Getting into IT isn't necessarily easy, but I don't think it's as intimidating as it's sometimes made out to be. Focus on the skills and topics you're really interested in, take a look at what jobs are available in your area (or remotely; WFH can be great!), and don't be afraid to reach out for help, either here or in whatever other communities you're a part of. Good luck in your search!
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Eileen’s Answer

Here are some ideas for you to consider -Best wishes to you!
• Self-Study: You can learn a lot online through free or low-cost resources. Websites like Coursera, edX, Udemy, and Khan Academy offer courses on various IT topics. Start with introductory courses and gradually move on to more advanced subjects.
• Certifications: IT certifications can help validate your skills. Look into certifications like CompTIA A+, Network+, Security+, Cisco CCNA, AWS Certified Cloud Practitioner, or Microsoft Certified Azure Fundamentals, depending on your area of interest. These are recognized by employers.
• Online Communities: Join online IT communities and forums, such as Stack Overflow, GitHub, or Reddit's IT-related subreddits. Engage with the community, ask questions, and share your knowledge.
• Contribute to Open Source Projects: Many open source projects welcome contributions from volunteers. This is a great way to gain practical experience and build a portfolio.
• Networking: Attend IT-related meetups, conferences, or webinars. Networking can lead to job opportunities and connections with professionals who can guide you.
• Internships or Apprenticeships: Look for IT internships or apprenticeship programs, even if they are unpaid or offer a minimal stipend. These can provide valuable work experience and open doors to future employment.
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Charanya’s Answer

In an Information Technology company there are different roles you can take up. Generally a team that builds software consists of Developers, Quality assurance engineers, Business analysts/Product managers, Data analysts, Project Manager. For each of these roles you will need a specific skill set.
For example if you choose to be a Developer then primarily you will be the person writing code to build the software using a set of programming languages like Java script, Java, C# dot net, python etc. Based on what the company uses the developer will be working on 1 or 2 programming language, for you to get started it would be good to start on some online courses for basic programming, Javascript and Java or C# dotnet as these are the most used languages once you get the hold of one of these courses and you understand your interests then you can join specific code bootcamps conducted by organizations like general assembly(not sponsored just an example) where u can learn more on the programming language , related tools and how u can use it in real time.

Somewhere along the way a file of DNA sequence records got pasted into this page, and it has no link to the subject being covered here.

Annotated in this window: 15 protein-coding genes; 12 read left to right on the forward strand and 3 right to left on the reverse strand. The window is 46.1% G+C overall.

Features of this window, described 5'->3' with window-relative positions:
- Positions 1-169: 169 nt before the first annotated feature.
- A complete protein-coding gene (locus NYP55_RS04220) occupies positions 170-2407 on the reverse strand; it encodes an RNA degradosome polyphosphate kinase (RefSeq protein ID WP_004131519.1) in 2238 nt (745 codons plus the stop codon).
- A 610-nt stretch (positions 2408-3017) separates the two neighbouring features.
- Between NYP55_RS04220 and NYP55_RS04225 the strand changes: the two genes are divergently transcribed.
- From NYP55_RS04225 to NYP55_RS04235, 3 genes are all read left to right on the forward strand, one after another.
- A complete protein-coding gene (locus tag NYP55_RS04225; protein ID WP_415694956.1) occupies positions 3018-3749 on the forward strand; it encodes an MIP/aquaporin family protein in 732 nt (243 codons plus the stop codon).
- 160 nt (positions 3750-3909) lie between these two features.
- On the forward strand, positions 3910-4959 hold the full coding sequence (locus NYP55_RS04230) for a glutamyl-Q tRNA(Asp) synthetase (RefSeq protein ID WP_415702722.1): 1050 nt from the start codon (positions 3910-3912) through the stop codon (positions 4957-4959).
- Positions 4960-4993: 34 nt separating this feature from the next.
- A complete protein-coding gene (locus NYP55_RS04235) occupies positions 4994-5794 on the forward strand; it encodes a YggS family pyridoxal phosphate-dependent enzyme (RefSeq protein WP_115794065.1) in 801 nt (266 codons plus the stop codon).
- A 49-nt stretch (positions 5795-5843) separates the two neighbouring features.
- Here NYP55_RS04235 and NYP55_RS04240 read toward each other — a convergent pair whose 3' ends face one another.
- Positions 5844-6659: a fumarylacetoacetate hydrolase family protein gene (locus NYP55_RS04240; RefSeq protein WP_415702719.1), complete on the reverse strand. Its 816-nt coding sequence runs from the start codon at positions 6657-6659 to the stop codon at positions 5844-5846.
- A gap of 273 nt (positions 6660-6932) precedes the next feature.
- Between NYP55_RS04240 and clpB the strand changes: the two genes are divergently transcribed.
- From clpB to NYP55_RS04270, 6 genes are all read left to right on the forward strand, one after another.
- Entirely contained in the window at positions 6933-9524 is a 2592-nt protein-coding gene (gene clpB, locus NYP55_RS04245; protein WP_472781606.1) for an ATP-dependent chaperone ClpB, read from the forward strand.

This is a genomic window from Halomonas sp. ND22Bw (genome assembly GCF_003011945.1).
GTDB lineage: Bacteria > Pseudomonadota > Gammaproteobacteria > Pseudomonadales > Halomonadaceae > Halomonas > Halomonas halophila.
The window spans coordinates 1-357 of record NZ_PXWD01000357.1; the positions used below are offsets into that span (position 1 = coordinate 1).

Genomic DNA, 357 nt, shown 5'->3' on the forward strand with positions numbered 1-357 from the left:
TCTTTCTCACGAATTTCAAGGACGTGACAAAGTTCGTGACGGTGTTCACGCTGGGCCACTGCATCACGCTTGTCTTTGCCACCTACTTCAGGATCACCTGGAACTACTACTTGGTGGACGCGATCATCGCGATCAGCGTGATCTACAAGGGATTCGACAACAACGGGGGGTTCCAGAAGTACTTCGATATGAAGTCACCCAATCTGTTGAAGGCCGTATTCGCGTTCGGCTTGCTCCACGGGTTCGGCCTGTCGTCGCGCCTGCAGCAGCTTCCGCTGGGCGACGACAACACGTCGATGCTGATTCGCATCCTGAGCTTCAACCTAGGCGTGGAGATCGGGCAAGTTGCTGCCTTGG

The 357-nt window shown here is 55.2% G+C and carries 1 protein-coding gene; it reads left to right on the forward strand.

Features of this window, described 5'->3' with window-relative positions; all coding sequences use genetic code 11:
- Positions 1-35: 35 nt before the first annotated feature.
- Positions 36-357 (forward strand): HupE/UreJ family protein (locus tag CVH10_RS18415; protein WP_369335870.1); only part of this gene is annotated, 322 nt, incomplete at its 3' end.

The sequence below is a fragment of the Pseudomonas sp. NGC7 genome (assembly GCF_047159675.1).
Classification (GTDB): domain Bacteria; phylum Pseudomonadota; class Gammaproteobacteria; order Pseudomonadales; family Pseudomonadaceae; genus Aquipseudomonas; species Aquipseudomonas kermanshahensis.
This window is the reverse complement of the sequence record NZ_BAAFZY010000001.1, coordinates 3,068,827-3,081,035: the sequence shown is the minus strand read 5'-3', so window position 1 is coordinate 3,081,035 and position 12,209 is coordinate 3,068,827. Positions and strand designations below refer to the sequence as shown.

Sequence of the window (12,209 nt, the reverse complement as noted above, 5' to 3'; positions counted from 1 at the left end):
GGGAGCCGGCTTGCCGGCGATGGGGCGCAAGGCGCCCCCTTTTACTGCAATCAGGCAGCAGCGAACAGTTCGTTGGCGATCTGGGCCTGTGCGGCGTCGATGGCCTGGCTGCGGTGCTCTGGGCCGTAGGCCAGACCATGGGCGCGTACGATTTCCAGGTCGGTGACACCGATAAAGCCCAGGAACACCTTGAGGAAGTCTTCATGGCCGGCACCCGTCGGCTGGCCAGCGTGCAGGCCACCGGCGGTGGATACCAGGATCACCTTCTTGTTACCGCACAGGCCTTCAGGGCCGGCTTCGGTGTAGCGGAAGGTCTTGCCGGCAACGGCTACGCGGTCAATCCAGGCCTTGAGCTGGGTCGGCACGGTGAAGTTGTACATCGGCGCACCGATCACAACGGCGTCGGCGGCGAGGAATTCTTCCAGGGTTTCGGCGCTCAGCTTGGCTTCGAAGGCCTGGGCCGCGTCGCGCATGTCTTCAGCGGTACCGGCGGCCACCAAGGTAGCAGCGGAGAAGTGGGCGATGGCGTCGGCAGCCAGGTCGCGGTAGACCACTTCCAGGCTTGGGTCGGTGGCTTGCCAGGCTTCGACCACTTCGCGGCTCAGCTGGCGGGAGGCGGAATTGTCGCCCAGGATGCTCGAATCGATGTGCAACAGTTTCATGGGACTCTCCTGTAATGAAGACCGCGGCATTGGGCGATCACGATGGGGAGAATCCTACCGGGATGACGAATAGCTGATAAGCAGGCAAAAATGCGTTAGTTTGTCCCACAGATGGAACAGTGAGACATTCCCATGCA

If you choose to be a Quality assurance engineer there are again online courses about what is software testing and automation testing , there are youtube videos for that take a look at them and if u think this is something you are interested in then again u can take up courses like Udemy and prepare for some Software testing certificates like ISTQB which is the certification for software testing https://www.istqb.org/

To be a Data analyst you will need to take up Data analysis / Data science courses offered by some universities, this is a growing industry and a great area to be working in.

There are a lot of companies that offer graduate roles for fresh graduates so joining a short course on any of the above fields in an organization might open up those graduate opportunities for you.

Another good place to start is as an intern in an IT companies, most companies tend to recruit their interns into graduate level roles.
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Adrian’s Answer

In my opinion, most jobs will require some form of experience not necessarily a college degree. Fear not, having an understanding of C++ could be great program to master. There are many videos that teach how to learn and apply this skill to a work environment.
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Eric’s Answer

There are ways to get experience by completing your own projects, volunteering, network with professionals already in the field, or ask to work for family/friend task. AWS, raspberry pi, hackthebox and other sites have foundation projects to get you started.